Satoko Fujii: Four And More

Jason Crane By

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I've been told many times that people don't understand my music because it's too difficult, but I don't know what they mean by 'difficult' or 'easy.' For me, sometimes straight-ahead jazz sounds too difficult.
Satoko FujiiFor pianist Satoko Fujii, 50 is the new 20.

That refers to her age, although you could almost believe it refers to the number of albums she's released in 2008 alone. Fujii appears on four records this year: a trio session called Trace A River (Libra, 2008); a quartet session with her band ma-do called Heat Wave (Not Two, 2008); a session with a completely different trio called Cloudy Then Sunny (Libra, 2008); and an album with the band Gato Libre (led by her husband, trumpeter Natsuki Tamura) called Kuro (Libra, 2008).

Four albums in a year may seem like a lot, but it's just another year in the studio to Fujii, who is one of Japan's most celebrated and prolific pianists and composers. After spending many of her formative musical years in the United States, Fujii now lives in Tokyo, where she continues to find new ways of bringing her favorite musicians together to play creative improvised music.

All About Jazz: How do you keep track of all the musical projects you have going on at any one time?

Satoko Fujii: It's hard to explain, because I just do the things that I want to do. I'm not making plans one by one and doing things in a very organized way. I just pick something I'd like to do and continue.

AAJ: How did you first get together with your "New York trio" with bassist Mark Dresser and drummer Jim Black? I know this band has been together for about 10 years. How did you first hook up with them?

SF: I used to live in New York City. After I graduated from the New England Conservatory in Boston, I moved to New York City in 1996. My husband, Natsuki, and I tried to go many jazz clubs to listen to music. I heard many interesting things in the city, and I especially liked Mark Dresser and Jim Black. They didn't play in the same band, but I had a feeling that I could get together with them to make a band.

AAJ: They sound incredible together and with you. How much of the music on Trace A River happened spontaneously in the studio, and how much did you plan in advance?

SF: I write many pieces, and I brought pieces to the session. But I don't like to be a dictator. I really wanted Mark to play his way and Jim to play his way. I bring material and they make music from out of it. I would say 20 percent is written and 80 percent is developed from out of it.

AAJ: I think that makes this record even more impressive because there are moments where the three of you are in such harmony. It must be a thrill to play in that setting.

SF: We've been playing together for more than 10 years. Some people think that if we keep playing together for too long, we'll lose the fresh feeling. But that is not true. The more and more we play together, we actually feel much more excited to play together.

AAJ: On your other project, Heat Wave, my understanding is that the composition style was very non-traditional.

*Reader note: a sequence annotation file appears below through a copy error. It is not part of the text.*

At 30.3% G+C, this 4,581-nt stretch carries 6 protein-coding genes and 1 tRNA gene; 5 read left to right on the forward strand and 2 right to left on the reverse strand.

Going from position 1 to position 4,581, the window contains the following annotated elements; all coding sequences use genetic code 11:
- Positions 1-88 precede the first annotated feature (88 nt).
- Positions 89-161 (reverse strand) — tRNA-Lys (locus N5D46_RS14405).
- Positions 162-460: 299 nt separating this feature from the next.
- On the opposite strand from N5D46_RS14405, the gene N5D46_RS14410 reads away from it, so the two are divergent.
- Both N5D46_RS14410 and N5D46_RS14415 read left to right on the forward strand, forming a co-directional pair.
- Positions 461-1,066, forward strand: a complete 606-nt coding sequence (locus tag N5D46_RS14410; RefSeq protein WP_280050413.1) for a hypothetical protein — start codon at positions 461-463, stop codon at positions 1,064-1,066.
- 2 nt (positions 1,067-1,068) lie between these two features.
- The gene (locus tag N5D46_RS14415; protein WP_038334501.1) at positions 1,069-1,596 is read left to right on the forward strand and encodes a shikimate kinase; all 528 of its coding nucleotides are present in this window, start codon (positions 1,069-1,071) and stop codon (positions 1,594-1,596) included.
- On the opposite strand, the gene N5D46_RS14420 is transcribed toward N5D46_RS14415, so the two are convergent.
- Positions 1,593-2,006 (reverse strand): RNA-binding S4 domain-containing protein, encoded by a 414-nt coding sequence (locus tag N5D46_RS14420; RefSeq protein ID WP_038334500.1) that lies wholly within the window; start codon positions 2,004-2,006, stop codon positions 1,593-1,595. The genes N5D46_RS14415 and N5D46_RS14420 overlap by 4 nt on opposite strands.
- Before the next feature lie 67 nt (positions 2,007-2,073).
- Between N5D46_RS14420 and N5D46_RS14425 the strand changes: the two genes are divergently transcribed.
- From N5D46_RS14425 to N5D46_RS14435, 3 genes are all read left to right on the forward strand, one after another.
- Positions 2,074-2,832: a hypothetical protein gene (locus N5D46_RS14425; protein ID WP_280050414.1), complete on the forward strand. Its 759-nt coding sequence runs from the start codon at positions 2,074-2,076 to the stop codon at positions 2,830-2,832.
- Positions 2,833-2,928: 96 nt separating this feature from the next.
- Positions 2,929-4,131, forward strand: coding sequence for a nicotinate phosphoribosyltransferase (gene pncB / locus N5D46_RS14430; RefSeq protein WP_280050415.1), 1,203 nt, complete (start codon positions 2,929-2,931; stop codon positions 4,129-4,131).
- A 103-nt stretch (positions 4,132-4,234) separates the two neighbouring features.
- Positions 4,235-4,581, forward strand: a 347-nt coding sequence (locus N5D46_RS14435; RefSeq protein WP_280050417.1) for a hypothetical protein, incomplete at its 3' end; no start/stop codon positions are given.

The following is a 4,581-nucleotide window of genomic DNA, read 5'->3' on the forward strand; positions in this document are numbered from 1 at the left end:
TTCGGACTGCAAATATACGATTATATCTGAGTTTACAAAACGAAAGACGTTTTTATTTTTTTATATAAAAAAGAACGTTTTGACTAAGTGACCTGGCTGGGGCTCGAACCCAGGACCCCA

Satoko FujiiSF: I don't use any rules. I don't want to limit myself. So I don't apply any musical theory or chord progressions or traditional ways of writing music. I just pick the notes I like. I feel like they're there and I just found them. Sometimes I write some scales or some feeling or mood. I want to make the players develop spontaneous ideas from out of that.

AAJ: You must have to work with people you really know and trust in order for that to be successful. In addition to your husband, of course.

SF: Exactly. I'm the happiest musician in the world, because all my players that I play with are so great. I don't need to do anything, because they already make music beautifully. I just ask them to play with me. That's all I do.

AAJ: When I listen to an album like Heat Wave, I always wonder what the composer thought the album would sound like when he or she walked into the studio. Does Heat Wave sound like what you thought it was going to sound like?

SF: I know many great composers who can listen to the sound [in their heads] when they write the music. But in my case, I sometimes cannot think about that. I'm lucky, because even if I can't think of something, I can get more things from playing with someone else. So when I entered the studio with my music, I imagined a little. But I always end up having much more than I expected.

AAJ: Natsuki Tamura gets amazing non-pitched sounds out of his trumpet. All kinds of squeals and vocal sounds. It's fascinating. Is it surprising to you sometimes to hear what comes out of the bell of his horn?

SF: I really like that kind of sound. I love noises. My parents listen to very traditional music, and they are not crazy about my stuff. My mother once said to Natsuki, "How come you play like choking pigs? You can make beautiful sounds with your horn, so why do you play like that?" [laughs] We really like that expression. It sounds great. Choking pigs. [laughs]

AAJ: Will you talk about the bassist and drummer in the ma-do band?

SF: I've been playing with the bassist for a long time. More than 20 years. When I graduated from Berklee College of Music, and before I went to NEC, I had been playing some standard stuff, like traditional jazz stuff. I played in many jazz clubs in Tokyo and in hotel lounges. I played with him very often.


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